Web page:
Taking over the role of team leader isn't always easy, but that's one of the goals this season for Westminster baseball player Phil Ruzbarsky.
With the graduation of Brett Harman, now at Maryland, the responsibility fell to the senior center fielder, one of only two Carroll County players to be named preseason All-State.
Ruzbarsky, who will continue his career next year at the University of Richmond, talks about the challenges of becoming a leader, choosing a college and trying to help his team continue its high level of play following last season's Class 3A state title.
You were one of two Carroll County players picked for the preseason All-State team by the Maryland State Association of Baseball Coaches. Do such high expectations put a little more pressure on you to produce?
No, I kind of just take it as a positive thing to lead the team. Coming in last year, I learned a lot from the seniors. I use that to show the underclassmen what to do this year.
The team lost a great player in Brett Harman, the county's Player of the Year who's now at the University of Maryland. With him gone, do you and some of the other seniors really have to step up your roles as team leaders?
Yes, but it will show up in different ways. I think we're more offensively sound this year than we were last year, whereas last year we were more sound pitching-wise. It's been a little different and everyone is getting used to that. But if our pitching comes around, I think we should be doing great.
Given what you just said, does that mean you might be willing to take a few more chances at the plate than you might have a year ago?
Yes. I think one through nine, all of our batters can hit. Last year, that wasn't the case So, yeah, we're definitely relying on scoring more runs this year, because we know that's how we're going to succeed.
What's the No. 1 skill you personally need to improve on this season to be able to make it at the next level?
Basically, it's to be a leader. Last year I kind of followed the leaders after coming in and getting used to playing at the varsity level. It's about kind of keeping everybody calm, because when you start to stress, that's when things go bad. You've got to stay calm up there at the plate, especially.
You're regarded as one of the county's top hitters. Is that something you've spent a great deal of time working on?
Yes, over the offseason I tried to stay with that. I took a little bit off from the throwing and stuff, but I still tried to get into the cages. I worked with the Baseball Factory [in Columbia] over the winter a little bit, just to keep my swing going. I think that helped a lot, actually.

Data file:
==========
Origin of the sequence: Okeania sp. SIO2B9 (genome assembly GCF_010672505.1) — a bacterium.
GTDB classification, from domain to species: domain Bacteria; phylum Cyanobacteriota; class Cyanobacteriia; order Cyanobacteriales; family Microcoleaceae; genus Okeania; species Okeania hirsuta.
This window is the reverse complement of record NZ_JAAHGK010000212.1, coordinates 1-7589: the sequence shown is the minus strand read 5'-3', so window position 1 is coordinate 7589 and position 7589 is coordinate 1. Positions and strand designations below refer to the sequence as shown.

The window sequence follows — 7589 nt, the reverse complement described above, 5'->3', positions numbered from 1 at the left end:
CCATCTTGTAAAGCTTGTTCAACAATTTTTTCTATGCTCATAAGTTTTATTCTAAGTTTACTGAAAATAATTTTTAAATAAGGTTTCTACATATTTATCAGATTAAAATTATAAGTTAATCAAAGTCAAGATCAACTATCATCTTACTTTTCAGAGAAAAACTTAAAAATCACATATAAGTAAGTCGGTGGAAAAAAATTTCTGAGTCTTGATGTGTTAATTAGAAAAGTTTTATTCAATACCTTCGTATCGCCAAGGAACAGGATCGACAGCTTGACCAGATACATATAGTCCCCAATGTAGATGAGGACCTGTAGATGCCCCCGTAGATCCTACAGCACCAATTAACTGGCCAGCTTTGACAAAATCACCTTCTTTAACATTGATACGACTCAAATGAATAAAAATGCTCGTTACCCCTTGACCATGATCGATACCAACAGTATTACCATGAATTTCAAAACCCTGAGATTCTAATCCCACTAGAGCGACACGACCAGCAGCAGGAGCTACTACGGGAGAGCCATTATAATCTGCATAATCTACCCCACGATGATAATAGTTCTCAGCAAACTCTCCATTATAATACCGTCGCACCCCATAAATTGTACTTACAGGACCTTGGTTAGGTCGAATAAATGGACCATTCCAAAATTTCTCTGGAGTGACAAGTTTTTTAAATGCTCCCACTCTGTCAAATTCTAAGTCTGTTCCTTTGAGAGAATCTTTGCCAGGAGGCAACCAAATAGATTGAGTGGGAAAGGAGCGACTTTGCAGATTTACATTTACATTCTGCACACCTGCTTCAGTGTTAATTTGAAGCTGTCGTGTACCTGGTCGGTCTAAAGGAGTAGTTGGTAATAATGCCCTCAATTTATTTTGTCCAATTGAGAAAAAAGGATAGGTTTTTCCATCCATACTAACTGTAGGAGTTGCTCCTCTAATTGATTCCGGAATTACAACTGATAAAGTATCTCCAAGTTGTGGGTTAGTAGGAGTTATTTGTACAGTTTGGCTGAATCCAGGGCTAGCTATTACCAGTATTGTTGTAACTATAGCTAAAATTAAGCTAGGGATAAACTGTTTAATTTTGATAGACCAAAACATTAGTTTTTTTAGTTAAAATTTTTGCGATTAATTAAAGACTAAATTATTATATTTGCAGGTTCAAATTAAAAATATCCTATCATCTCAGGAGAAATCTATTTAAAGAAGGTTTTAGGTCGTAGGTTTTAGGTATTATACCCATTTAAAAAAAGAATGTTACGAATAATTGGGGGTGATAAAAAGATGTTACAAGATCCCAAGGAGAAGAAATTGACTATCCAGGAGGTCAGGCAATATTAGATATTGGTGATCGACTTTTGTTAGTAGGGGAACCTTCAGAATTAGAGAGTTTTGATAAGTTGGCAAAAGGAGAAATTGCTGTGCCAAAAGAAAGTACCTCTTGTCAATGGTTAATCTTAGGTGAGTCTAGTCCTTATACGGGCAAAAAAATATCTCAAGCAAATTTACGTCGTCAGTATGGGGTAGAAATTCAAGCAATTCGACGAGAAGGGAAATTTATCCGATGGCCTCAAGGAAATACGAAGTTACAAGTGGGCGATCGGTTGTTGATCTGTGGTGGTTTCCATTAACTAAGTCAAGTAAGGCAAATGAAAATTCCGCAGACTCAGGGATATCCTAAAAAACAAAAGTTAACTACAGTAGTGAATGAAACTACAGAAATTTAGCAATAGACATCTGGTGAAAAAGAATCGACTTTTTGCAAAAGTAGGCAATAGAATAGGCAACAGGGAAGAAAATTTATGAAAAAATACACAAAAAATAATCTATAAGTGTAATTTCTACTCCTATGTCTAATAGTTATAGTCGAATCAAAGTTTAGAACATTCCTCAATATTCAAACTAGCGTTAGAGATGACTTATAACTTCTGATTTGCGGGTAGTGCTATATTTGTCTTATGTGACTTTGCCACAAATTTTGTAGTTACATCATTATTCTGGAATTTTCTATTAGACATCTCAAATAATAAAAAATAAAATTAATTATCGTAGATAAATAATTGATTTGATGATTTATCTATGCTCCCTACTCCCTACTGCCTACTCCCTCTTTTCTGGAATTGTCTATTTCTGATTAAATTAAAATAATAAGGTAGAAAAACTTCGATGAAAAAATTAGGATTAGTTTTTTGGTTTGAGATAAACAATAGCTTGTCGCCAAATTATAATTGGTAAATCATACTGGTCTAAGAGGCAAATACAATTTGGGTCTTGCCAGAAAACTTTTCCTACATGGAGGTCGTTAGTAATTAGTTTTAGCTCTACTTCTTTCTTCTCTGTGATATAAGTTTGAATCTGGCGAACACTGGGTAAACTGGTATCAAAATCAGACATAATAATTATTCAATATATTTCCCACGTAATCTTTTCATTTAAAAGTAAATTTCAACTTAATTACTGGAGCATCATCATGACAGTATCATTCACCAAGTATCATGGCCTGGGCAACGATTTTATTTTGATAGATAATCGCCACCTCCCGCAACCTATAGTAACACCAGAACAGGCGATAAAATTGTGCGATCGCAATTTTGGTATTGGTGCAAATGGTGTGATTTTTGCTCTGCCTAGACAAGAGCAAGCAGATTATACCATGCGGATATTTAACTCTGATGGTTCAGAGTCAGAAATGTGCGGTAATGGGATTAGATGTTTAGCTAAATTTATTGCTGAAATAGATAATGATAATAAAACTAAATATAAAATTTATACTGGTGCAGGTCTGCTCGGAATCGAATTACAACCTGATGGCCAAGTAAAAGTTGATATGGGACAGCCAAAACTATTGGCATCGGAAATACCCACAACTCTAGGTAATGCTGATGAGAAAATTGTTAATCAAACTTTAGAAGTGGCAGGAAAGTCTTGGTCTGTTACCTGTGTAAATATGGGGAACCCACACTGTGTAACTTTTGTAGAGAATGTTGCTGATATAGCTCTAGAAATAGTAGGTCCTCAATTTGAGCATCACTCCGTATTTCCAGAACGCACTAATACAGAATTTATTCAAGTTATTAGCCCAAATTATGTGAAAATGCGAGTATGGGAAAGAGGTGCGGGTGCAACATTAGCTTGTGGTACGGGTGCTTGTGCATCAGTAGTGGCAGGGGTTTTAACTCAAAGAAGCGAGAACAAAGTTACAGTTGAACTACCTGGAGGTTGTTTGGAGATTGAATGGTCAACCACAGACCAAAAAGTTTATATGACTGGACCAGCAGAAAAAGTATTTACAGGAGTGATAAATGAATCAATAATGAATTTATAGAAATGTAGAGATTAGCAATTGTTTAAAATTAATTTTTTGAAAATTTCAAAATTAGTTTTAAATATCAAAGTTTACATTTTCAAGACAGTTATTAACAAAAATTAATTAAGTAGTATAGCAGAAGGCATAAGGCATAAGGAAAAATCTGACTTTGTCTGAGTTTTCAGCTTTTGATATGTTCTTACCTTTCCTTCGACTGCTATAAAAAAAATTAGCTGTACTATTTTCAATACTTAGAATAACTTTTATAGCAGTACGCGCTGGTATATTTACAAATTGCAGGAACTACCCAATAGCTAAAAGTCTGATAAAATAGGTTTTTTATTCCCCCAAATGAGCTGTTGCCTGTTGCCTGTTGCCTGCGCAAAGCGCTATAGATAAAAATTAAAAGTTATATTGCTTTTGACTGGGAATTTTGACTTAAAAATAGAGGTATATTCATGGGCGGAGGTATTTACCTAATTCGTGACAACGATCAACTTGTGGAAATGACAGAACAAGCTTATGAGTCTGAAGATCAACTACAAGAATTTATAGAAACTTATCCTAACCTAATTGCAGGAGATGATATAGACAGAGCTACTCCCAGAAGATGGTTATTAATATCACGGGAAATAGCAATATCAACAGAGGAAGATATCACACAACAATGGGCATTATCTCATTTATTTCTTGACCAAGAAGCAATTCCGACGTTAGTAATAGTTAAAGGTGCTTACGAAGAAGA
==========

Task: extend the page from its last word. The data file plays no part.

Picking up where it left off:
You've hit in both the No. 3 and No. 4 spots in the lineup this season. Do you prefer one over the other?
Really no, there's not too much of a difference to me. I like hitting third, but whatever helps the team.
Do you look at yourself as the prototypical power cleanup hitter?
No, I look at myself as more of an all-field hitter -- kind of a singles and doubles hitter. Definitely not a power hitter, at this point. More like an average hitter.
You signed over the winter with the University of Richmond. I'd image it took a lot off your mind to get your college situation squared away prior to the start of the season.
Yeah, definitely. The fall recruiting process was crazy, and everyone will tell you that. But that was one of the good things. I got that out of the way, and that kind of allowed me to focus on this high school season.
Were you looking at a lot of schools?
UNC-Wilmington was another. Western Carolina had made an offer. Then there were schools like UMBC and Mount St. Mary's -- all the small Division I schools around the area.
So what was it that ultimately swayed you toward Richmond?
Obviously, they're great academically, but they play in the A-10 Conference, which is a pretty strong baseball conference. They've got UNC-Charlotte, which is ranked in the Top 25 in the country. I met the coaching staff beforehand and they all seemed like great guys. It just seemed like a good fit. And it's about 3½ hours away, and that's a good distance. I didn't want to be too close to home, but not too far away. Everything just fit.
You've also played basketball at Westminster all four years. Has that helped you keep in better shape for baseball season.
Yes, but I also think it's helped mentally, just to take your mind off baseball for a little bit. I mean, it's always baseball, baseball, baseball, so it's nice to have a little bit of down time where you're focused on a different sport.